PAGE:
London Meteorites

One of the Finest and largest collections of British Meteorites can be found in the Natural History Museum collection in the country's capital London, England. Over five thousand individual pieces of space rock fragments are contained in the hallowed walls of the NHM, London. This also includes thousands of significant and extraordinarily polished meteorite slices used for optical and electron microscopy, including tektites.



The collections began when the British Museum in 1802 acquired the first documented meteorite falls—Joseph Banks gave three historic stones. The Wold Cottage fall (a chondrite meteorite that fell in Yorkshire, England on 13th December 1795,. A small sliced example of which was sold by Christie's for £8750 in November 2014 ), the Krakhut fall ([Benares or Krakhut, India] A shower of extraterrestrial stones or spherical chondrite, the largest recovered was 1 kg., fell around 8 p.m on the 19th December 1798) and the Siena fall (an LL5, Fell in Siena, Italy at 7:00 p.m. on 16th June 1794).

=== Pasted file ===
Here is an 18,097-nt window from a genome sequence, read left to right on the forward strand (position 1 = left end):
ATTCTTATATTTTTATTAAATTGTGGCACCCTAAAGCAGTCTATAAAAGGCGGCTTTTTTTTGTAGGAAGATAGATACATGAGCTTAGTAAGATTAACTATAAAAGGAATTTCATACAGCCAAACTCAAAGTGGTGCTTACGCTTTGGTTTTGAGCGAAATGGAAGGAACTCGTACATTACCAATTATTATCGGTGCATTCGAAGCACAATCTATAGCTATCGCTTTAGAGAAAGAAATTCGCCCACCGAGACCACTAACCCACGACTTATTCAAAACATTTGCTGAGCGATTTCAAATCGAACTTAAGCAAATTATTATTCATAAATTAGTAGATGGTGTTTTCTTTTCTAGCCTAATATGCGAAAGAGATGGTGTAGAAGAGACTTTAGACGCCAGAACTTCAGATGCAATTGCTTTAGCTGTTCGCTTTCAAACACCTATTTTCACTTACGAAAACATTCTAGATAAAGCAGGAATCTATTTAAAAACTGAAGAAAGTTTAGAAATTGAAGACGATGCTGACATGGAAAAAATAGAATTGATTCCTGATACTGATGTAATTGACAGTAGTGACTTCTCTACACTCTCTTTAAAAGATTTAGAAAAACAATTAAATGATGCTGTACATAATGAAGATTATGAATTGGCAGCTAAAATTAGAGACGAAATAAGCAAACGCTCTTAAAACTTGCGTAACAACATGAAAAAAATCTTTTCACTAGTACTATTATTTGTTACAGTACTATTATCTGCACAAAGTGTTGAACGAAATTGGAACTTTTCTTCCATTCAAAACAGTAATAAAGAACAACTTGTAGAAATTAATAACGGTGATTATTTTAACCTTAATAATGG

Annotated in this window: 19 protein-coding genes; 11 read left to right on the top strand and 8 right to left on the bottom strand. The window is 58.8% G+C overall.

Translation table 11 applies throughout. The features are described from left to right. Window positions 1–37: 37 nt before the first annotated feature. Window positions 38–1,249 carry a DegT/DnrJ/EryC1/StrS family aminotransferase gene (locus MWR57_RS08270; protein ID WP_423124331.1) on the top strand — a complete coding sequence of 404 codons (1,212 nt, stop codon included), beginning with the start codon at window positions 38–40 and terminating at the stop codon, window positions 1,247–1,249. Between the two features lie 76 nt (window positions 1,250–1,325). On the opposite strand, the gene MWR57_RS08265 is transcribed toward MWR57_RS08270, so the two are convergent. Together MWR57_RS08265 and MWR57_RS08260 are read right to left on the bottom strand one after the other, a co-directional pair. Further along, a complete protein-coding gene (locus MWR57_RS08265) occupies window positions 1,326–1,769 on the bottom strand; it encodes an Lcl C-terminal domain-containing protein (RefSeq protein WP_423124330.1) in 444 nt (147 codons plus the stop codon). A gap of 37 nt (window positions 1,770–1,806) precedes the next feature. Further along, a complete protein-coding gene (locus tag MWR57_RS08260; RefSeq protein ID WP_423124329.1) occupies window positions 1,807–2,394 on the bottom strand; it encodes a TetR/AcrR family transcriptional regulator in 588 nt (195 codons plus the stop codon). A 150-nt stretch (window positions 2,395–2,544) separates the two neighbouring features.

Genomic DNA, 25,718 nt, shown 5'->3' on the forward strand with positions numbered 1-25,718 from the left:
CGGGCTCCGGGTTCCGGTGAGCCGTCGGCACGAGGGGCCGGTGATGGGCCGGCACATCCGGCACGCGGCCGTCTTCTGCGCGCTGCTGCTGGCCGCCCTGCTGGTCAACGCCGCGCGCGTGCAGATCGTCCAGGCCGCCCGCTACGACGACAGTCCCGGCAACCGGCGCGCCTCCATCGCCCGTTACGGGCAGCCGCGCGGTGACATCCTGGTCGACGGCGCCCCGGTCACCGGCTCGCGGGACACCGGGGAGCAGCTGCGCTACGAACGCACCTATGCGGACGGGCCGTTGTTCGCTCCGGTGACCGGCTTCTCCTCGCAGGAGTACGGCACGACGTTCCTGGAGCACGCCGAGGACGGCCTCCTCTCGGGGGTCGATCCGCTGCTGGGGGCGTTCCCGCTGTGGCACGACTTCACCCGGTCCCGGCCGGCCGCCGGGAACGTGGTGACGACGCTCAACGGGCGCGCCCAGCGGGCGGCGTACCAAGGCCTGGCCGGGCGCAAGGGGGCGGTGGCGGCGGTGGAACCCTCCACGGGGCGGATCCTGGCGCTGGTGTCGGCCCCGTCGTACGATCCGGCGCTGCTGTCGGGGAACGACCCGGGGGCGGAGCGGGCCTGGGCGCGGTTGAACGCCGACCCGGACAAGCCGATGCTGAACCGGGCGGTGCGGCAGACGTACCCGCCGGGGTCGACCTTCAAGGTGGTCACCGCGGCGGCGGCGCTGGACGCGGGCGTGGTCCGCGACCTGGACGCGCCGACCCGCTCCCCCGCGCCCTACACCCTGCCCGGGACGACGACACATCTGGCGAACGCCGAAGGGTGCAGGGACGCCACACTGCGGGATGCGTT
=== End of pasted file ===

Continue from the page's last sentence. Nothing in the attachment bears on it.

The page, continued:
In nineteen ninety-one, a fall occurred in Cambridge, which by meteor standards is a stone through away from the city of London! The Glatton fall was the first observed fall in over twenty-two years. A rock the size of a grapefruit hurtled through space, eventually entering our atmosphere. The objects fall was unique as no sonic booms were heard, and no fireball was seen; if Mr Arthur Pettifor was not working in his garden that dreary cold and overcast afternoon, no one would have known of the fall. Arthur was startled by a whining noise and crashing through his conifer hedge. By the time Arthur touched the meteorite, it was warm, not hot, weighing 767 grams, about one-half the size of a large grapefruit which science decreed was the original size in our solar system before entering the upper atmosphere.

The major auction houses Sothebys, Bonhams and Christies in the capital also sell at auction meteorites discoveries from around the world. However, British falls must surely be among the most scarce and valuable rocks on the planet.